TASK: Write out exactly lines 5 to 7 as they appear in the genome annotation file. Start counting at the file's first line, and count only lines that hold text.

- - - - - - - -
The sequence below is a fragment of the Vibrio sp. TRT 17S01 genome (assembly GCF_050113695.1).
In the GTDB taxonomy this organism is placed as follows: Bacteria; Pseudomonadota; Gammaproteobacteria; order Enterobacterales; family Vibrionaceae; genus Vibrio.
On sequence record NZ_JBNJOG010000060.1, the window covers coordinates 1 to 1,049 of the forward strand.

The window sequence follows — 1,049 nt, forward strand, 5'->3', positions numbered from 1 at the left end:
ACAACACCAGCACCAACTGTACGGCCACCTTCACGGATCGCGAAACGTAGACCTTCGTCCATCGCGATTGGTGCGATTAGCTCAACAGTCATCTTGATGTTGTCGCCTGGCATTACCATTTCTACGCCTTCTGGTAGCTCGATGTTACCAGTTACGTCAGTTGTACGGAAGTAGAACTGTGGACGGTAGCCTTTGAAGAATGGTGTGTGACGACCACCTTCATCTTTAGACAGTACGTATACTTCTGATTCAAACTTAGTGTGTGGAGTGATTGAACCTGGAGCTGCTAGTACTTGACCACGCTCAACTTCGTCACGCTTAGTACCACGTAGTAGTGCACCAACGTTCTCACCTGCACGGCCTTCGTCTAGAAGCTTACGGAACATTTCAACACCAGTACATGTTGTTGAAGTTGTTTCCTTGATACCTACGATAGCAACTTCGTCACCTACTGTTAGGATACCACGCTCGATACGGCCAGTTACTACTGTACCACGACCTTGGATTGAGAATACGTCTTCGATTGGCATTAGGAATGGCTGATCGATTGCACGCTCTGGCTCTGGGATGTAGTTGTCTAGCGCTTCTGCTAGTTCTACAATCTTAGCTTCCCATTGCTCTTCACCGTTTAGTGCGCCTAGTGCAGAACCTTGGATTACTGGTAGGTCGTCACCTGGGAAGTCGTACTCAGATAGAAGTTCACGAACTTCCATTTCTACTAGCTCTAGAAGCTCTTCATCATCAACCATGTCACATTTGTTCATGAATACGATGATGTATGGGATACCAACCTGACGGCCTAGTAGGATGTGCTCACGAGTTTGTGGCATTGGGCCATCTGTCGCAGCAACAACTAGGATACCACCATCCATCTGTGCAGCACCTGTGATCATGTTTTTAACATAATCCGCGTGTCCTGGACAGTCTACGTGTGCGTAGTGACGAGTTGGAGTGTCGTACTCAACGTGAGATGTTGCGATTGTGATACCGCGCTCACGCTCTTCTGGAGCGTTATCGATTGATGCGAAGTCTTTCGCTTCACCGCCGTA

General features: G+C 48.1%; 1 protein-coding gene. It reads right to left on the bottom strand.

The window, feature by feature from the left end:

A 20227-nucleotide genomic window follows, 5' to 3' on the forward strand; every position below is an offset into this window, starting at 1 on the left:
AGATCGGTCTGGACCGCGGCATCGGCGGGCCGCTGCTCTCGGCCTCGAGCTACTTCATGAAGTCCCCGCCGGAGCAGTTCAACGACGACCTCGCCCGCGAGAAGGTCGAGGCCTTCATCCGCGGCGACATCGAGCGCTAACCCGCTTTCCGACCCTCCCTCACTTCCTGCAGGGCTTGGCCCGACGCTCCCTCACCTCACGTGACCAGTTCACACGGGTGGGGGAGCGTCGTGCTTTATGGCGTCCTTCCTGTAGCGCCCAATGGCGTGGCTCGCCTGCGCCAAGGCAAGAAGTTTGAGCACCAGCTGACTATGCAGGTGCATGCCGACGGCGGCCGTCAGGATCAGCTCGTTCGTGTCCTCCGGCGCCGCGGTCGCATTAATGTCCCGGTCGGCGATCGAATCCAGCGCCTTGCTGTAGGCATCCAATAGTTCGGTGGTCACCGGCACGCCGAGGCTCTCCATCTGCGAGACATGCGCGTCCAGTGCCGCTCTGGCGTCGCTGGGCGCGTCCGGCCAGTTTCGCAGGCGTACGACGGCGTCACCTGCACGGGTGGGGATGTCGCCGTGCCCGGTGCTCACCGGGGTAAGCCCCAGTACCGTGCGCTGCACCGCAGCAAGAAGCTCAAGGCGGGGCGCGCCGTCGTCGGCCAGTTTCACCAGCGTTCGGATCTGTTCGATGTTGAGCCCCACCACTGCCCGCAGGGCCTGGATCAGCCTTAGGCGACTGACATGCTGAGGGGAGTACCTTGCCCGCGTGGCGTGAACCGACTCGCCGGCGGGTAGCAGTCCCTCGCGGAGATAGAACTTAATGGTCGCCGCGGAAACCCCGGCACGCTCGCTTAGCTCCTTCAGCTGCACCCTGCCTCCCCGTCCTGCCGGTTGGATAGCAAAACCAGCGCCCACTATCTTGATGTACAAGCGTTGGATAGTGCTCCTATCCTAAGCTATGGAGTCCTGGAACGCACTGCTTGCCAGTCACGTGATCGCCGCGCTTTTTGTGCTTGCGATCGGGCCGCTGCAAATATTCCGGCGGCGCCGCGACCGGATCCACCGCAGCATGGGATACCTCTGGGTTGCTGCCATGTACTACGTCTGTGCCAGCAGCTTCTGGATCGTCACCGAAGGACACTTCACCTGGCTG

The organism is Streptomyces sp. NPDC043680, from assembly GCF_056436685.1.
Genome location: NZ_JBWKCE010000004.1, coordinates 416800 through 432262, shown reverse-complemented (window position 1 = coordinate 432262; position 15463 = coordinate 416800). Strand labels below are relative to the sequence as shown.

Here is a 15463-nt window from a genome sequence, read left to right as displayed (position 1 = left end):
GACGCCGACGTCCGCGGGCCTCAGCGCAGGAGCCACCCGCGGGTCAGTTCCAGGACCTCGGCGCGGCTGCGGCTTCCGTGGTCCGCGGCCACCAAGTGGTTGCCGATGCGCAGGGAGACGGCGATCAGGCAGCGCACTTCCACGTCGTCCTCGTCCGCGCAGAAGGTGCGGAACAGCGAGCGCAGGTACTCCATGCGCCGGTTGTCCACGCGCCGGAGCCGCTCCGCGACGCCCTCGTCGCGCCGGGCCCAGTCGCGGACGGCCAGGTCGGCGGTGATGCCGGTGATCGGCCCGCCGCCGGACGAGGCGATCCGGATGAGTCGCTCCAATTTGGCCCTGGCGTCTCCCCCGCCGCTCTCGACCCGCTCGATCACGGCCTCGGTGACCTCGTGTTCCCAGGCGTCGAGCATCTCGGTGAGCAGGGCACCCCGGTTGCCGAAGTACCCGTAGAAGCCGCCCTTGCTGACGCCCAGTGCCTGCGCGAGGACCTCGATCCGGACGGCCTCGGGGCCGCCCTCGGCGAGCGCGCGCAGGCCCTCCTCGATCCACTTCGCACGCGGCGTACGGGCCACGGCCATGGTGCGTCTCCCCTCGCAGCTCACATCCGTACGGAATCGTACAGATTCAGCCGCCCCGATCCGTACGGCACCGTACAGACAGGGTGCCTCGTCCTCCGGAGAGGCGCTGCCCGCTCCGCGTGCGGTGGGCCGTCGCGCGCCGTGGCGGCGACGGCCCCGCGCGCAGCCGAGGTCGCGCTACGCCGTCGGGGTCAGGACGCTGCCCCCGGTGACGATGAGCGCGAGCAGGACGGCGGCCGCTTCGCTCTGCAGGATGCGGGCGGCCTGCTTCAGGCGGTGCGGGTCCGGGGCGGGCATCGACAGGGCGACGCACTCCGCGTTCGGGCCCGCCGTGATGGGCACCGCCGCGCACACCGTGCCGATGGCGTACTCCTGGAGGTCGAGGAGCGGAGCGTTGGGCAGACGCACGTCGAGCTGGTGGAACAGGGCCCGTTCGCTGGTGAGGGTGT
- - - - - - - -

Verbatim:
ACAACACCAGCACCAACTGTACGGCCACCTTCACGGATCGCGAAACGTAGACCTTCGTCCATCGCGATTGGTGCGATTAGCTCAACAGTCATCTTGATGTTGTCGCCTGGCATTACCATTTCTACGCCTTCTGGTAGCTCGATGTTACCAGTTACGTCAGTTGTACGGAAGTAGAACTGTGGACGGTAGCCTTTGAAGAATGGTGTGTGACGACCACCTTCATCTTTAGACAGTACGTATACTTCTGATTCAAACTTAGTGTGTGGAGTGATTGAACCTGGAGCTGCTAGTACTTGACCACGCTCAACTTCGTCACGCTTAGTACCACGTAGTAGTGCACCAACGTTCTCACCTGCACGGCCTTCGTCTAGAAGCTTACGGAACATTTCAACACCAGTACATGTTGTTGAAGTTGTTTCCTTGATACCTACGATAGCAACTTCGTCACCTACTGTTAGGATACCACGCTCGATACGGCCAGTTACTACTGTACCACGACCTTGGATTGAGAATACGTCTTCGATTGGCATTAGGAATGGCTGATCGATTGCACGCTCTGGCTCTGGGATGTAGTTGTCTAGCGCTTCTGCTAGTTCTACAATCTTAGCTTCCCATTGCTCTTCACCGTTTAGTGCGCCTAGTGCAGAACCTTGGATTACTGGTAGGTCGTCACCTGGGAAGTCGTACTCAGATAGAAGTTCACGAACTTCCATTTCTACTAGCTCTAGAAGCTCTTCATCATCAACCATGTCACATTTGTTCATGAATACGATGATGTATGGGATACCAACCTGACGGCCTAGTAGGATGTGCTCACGAGTTTGTGGCATTGGGCCATCTGTCGCAGCAACAACTAGGATACCACCATCCATCTGTGCAGCACCTGTGATCATGTTTTTAACATAATCCGCGTGTCCTGGACAGTCTACGTGTGCGTAGTGACGAGTTGGAGTGTCGTACTCAACGTGAGATGTTGCGATTGTGATACCGCGCTCACGCTCTTCTGGAGCGTTATCGATTGATGCGAAGTCTTTCGCTTCACCGCCGTA

General features: G+C 48.1%; 1 protein-coding gene. It reads right to left on the bottom strand.

The window, feature by feature from the left end: